Before installing the final layer of mortar on the shower pan you will need to install expanded wire mesh on the shower curb, over the PVC pan liner. The wire mesh will cover the entire curb from the inside of the shower pan at the top of the mortar floor over the top of the curb and down to the bathroom floor. Make it fit snug and only put staples on the bathroom side, OUTSIDE, of the curb, (so you don't make holes in the liner on the wet side). The inside will be held in place by the second layer of the mortar. You can overlap joints in the expanded metal by 6 inches or so if you need to use more than one piece.
Before it installing the mortar on the top of the PVC liner you will need to protect the weep holes on the drain. There are three holes, next to the bolts that attach the top to the bottom of the drain assembly. Use tile spacers or pea gravel or some other thing that you can remove later to keep mortar from getting into the weep holes.
Set the drain so that the top of it is 1-1/4 inch from the top of the PVC liner. (Make sure the top of the drain has enough turns to back it off high enough to accommodate the tile and thin set, another 1/2 inch, when the tile is laid on top of the mortar).
Figure out the slope and use a pencil to make a level mark around the perimeter walls to mark the depth of the mortar. You will slope the mortar from this line to the shower drain. Provide a 1/4" slope per foot just like you did for the mortar bed under the pvc liner.
Mix the mortar using water (do not use latex modifier because it makes it hard to get a good level floor because it becomes too sticky), and pretty dry almost like cake after it has been cooked. You should be able to make a mud ball in your hand and when you open your hand the ball stays in tact and you don't have moisture or parts of the mud stuck to your hand.
Place the deck mud in the shower pan.
Create the screed line around the edges by leveling the deck mud along the line that was drawn earlier. When you level along the walls you will have less of a slope in the corners because they are farther away from the drain but you want a level mortar line along the walls so the tile sets level against the shower floor.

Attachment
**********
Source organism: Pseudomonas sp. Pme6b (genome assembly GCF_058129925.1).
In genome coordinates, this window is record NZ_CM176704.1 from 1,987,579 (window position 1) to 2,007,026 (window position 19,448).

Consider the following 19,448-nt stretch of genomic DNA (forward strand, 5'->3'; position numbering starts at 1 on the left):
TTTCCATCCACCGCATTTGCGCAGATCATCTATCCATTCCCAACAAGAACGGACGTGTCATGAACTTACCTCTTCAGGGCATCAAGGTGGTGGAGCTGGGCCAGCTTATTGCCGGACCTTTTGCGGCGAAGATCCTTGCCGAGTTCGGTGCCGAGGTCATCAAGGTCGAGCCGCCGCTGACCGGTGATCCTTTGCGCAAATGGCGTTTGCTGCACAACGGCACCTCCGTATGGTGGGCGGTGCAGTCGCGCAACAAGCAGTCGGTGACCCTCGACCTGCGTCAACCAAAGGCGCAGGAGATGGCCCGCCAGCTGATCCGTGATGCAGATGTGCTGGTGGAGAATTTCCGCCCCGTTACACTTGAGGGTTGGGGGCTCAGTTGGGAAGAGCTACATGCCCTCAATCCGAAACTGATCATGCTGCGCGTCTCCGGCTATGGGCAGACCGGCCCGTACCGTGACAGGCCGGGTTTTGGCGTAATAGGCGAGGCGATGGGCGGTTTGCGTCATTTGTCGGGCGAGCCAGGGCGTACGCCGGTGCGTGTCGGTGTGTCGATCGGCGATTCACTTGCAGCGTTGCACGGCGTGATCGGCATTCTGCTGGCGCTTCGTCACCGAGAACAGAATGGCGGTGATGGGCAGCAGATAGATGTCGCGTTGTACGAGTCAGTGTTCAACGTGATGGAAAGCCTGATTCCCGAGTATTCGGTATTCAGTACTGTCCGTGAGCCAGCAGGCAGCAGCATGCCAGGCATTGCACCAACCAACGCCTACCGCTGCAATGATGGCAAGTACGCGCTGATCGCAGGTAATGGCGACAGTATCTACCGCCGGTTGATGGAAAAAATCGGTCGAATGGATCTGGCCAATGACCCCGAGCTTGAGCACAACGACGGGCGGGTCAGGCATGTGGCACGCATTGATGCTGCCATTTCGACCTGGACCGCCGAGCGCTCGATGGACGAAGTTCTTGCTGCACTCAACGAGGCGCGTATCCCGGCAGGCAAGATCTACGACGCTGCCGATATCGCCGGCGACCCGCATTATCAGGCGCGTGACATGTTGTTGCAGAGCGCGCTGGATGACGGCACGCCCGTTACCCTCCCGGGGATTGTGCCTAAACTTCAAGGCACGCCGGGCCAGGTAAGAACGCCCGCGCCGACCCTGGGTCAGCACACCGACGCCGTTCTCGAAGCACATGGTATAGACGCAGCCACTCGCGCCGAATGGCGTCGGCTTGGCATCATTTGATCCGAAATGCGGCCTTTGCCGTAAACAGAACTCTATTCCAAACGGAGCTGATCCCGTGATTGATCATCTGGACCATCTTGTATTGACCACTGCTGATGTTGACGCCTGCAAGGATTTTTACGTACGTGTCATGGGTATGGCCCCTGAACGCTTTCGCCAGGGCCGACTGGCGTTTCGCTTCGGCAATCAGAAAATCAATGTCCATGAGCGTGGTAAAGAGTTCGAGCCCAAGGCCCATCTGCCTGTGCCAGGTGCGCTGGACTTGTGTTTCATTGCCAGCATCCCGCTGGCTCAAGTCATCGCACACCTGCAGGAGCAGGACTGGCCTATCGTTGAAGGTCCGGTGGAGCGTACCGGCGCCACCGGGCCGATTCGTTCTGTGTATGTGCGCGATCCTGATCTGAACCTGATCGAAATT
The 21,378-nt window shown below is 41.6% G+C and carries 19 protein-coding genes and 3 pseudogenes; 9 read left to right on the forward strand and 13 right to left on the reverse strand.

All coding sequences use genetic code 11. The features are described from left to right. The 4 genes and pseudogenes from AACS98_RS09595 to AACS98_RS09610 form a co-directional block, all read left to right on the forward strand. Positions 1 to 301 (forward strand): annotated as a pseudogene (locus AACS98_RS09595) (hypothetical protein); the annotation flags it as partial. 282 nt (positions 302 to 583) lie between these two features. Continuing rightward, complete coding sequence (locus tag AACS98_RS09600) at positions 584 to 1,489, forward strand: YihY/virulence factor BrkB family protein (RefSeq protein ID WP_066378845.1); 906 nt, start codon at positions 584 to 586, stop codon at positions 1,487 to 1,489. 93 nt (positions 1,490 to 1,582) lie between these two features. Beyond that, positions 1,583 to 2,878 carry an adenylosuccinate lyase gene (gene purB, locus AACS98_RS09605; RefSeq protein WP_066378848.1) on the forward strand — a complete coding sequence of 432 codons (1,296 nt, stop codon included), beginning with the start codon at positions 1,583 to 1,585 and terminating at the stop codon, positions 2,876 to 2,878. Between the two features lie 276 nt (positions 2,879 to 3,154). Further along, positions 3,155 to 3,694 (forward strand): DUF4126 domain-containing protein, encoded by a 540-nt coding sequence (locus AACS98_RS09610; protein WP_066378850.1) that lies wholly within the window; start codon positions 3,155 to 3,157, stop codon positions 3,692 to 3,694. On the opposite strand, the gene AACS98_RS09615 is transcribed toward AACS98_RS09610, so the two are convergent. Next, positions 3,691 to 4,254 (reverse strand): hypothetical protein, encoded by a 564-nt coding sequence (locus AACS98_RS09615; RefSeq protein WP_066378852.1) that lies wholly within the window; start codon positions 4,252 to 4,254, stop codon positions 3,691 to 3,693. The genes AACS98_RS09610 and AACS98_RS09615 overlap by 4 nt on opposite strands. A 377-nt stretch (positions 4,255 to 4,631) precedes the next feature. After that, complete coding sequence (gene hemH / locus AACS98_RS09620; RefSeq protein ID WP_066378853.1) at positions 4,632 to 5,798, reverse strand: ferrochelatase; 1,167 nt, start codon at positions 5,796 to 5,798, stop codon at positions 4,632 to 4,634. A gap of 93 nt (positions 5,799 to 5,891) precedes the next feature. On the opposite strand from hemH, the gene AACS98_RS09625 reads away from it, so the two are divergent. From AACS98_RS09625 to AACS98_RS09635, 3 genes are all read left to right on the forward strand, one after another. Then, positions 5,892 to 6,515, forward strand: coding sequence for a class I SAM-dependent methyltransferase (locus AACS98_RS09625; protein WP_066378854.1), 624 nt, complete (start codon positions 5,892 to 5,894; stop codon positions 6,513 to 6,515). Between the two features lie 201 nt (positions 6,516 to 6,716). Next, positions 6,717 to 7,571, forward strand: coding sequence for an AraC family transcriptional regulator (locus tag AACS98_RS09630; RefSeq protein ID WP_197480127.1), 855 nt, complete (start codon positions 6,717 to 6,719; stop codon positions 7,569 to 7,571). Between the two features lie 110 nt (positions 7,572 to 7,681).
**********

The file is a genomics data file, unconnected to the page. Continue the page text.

Pack mortar around the drain over the top of the tile spacers.
The metal lath is held in place by the staples on the outside of the shower and by the mortar on the inside of the shower. The mortar bed for the shower pan is complete.
After the floor is finished you will Install mortar over the metal lath and PVC Liner on the curb. Build up the curb by pressing the mortar into the expanded metal on the curb building it up to 1" thick on the top and 1/2" thickness on the sides. Make it smooth and straight, remember you are going to install tile on top of this and it.
Use two trowels together to form nice tight square edges.
The top of the shower pan curb is usually about 1" and slopes slightly into the shower so water will run back into the shower. The sides of the curb need to be about 1/2" so they can line up with drywall on the outside and the cement board on the inside. Then the tile can overlap the joint between the shower curb and the drywall or cement board butting up to the curb, this allows the tile to overlap the joint to create a finished look.
The shower floor and curb complete and ready for tile.
Unscrew the shower drain 1/2" or to the height of the top of the tile. It should be about 1/16" below the top of the tile when finished so you don't stub your toe on it.
Let it set for a day and start installing your tile.